ATLANTA -- The city of Atlanta will hear a discrimination complaint against a country club Monday filed by two couples who say the country club discriminates against same-sex couples by denying them the perks given to other families.
Lee Kyser, a clinical psychologist, wants her partner, attorney and political activist Lawrie Demorest, to have the privileges given to members' spouses. Randy L. New, an attorney, is seeking the same for his partner, Dr. Russell Tippins, who is a radiologist.
But Druid Hills Golf Club has refused, citing bylaws that permit such privileges only for members who are legally married. In July, Kyser and New filed a sexual-orientation discrimination complaint - marking only the second time such legal action has been taken against a country club in the United States.
The first case has stalled in a California appeals court.
The complaint filed by Kyser and New will be heard and potentially decided Monday by Atlanta's Human Relations Commission. Because Georgia is one of four states without an anti-discrimination law, the commission is the only place their complaint could be filed.
Kyser, who put down $40,000 and pays about $475 in monthly dues at the 91-year-old club, said she is concerned her 2-year-old twins will feel discriminated against when they attend swimming lessons there next year.
"We're just like any other family," Kyser said, "except that we happen to be lesbians."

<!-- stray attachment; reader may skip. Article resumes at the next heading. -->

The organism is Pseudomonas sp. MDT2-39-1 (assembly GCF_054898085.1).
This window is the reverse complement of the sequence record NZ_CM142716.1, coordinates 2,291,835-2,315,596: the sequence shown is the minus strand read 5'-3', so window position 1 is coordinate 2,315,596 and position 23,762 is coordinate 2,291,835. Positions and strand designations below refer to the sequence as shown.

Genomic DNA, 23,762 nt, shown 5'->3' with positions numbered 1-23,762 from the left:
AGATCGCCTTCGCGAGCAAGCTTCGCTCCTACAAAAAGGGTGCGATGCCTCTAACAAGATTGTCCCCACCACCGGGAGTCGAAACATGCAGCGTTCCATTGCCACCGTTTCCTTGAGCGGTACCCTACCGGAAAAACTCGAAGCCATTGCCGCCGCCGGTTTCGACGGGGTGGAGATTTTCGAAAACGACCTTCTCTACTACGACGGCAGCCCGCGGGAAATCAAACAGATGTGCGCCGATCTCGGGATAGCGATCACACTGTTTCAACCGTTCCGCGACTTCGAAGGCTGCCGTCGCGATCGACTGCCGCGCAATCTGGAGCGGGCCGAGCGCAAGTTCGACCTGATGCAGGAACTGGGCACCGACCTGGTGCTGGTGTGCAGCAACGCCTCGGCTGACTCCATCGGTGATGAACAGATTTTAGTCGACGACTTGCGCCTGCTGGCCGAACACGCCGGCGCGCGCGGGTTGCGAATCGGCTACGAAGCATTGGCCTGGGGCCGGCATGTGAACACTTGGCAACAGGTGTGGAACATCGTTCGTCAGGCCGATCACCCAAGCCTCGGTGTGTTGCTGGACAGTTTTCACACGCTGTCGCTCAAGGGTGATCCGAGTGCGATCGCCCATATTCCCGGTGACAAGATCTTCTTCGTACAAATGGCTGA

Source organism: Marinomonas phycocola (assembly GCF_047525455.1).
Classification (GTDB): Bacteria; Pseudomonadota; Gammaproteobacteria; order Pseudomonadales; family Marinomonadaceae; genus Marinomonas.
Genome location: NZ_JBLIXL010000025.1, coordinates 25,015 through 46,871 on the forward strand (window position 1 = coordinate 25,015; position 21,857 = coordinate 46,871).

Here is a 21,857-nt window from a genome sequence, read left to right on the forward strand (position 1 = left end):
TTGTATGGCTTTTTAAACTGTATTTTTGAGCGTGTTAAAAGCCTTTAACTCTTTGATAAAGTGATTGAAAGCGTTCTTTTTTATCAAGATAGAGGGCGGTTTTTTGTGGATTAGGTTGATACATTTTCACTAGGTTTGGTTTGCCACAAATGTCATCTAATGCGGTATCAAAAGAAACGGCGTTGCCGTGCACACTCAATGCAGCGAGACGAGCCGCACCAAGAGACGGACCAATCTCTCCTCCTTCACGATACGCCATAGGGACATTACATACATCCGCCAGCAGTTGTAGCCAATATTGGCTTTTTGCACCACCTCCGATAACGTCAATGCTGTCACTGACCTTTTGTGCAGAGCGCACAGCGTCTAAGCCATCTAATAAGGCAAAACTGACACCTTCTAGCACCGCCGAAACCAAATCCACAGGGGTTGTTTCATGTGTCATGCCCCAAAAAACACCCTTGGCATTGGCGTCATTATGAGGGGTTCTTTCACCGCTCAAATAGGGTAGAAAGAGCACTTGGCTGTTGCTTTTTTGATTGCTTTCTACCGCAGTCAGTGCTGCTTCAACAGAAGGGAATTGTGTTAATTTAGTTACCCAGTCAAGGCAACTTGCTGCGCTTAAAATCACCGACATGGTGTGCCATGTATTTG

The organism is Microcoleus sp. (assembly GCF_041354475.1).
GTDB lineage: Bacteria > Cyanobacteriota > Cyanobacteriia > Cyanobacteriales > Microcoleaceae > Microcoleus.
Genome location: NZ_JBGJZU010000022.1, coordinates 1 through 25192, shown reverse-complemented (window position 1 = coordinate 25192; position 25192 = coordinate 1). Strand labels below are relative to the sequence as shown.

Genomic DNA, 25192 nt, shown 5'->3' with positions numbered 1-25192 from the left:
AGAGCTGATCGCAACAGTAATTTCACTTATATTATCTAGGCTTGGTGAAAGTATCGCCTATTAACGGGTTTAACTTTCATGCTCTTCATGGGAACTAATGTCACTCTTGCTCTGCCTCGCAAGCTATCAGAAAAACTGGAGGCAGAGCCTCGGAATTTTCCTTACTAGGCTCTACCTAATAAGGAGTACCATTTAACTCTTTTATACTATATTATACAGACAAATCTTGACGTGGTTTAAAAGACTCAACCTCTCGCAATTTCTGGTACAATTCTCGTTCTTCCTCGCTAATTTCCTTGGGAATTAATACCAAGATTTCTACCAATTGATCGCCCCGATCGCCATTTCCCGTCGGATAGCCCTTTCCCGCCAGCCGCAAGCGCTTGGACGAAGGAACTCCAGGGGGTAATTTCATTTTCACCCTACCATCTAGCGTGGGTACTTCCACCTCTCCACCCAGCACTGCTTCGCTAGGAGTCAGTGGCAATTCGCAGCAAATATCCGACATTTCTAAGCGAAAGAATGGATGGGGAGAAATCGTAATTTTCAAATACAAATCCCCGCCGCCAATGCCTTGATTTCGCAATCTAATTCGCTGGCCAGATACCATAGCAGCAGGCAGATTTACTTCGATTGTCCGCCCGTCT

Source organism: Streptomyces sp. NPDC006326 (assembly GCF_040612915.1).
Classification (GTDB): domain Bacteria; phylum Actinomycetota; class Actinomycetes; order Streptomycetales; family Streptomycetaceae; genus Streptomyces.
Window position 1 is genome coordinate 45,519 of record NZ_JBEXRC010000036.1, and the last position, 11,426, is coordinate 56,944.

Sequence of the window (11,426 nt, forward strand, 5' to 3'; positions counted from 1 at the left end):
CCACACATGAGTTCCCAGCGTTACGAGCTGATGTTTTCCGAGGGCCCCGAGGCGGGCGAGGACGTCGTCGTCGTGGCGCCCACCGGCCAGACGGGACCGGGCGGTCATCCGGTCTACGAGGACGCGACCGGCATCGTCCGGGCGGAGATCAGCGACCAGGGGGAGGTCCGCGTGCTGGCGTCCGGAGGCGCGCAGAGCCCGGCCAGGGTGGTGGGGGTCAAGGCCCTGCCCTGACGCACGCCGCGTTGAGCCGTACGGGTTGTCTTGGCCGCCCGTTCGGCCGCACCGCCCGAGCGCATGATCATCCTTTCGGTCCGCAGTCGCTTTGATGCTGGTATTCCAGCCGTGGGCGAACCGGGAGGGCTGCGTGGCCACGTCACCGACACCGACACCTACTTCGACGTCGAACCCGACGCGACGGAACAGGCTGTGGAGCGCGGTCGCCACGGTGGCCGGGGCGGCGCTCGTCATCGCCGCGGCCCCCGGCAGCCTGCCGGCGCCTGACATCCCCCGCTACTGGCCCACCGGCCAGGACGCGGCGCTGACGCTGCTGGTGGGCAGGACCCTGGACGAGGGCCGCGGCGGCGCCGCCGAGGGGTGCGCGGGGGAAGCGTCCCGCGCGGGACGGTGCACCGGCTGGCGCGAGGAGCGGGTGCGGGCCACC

After the Human Relations Commission hears the case, the group will pass its decision to the mayor, who will have 30 days to respond. If New and Kyser win, the club probably will be asked to change its policy.
If it refuses to do so, the city could yank its business and liquor licenses. If Druid Hills Golf Club wins, Kyser and New could take their case to Municipal Court.
When Kyser and Demorest sought to join Druid Hills Golf Club in 1999, they asked if Kyser could be the member and Demorest could be the spouse. The hope was that Demorest, like other spouses, would be permitted to golf without paying guest fees, hold business meetings there on her own and assume the membership if Kyser died.
They were told they could join separately, not as a couple. Kyser joined anyway, and she encouraged her friend Randy New to do so, too.
The two golfing buddies were optimistic their domestic partners eventually would be granted spousal privileges. But with each subsequent request and passing year, they received the same denials.
Said New, 49: "We tried to give the club every opportunity, but they weren't going to do it."
Druid Hills Golf Club's position, according to general manager Randy Delaney, is that "a domestic partner is not a spouse, and the club has been consistent for generations in its unwillingness to recognize any form of spousal equivalency, no matter what the gender, sexual orientation or equivalent status might be."
He said the club operates under various city licenses, and therefore might be bound by the city's anti-discrimination ordinance. That ordinance, passed in 2000, prohibits any person or organization doing business in the city from discriminating on the basis of sexual orientation, among other identifiers.
"However, there are literally thousands of city licenses held by Atlanta businesses which now recognize a distinction between a spouse and a domestic partner," he wrote in a fax Jan. 9.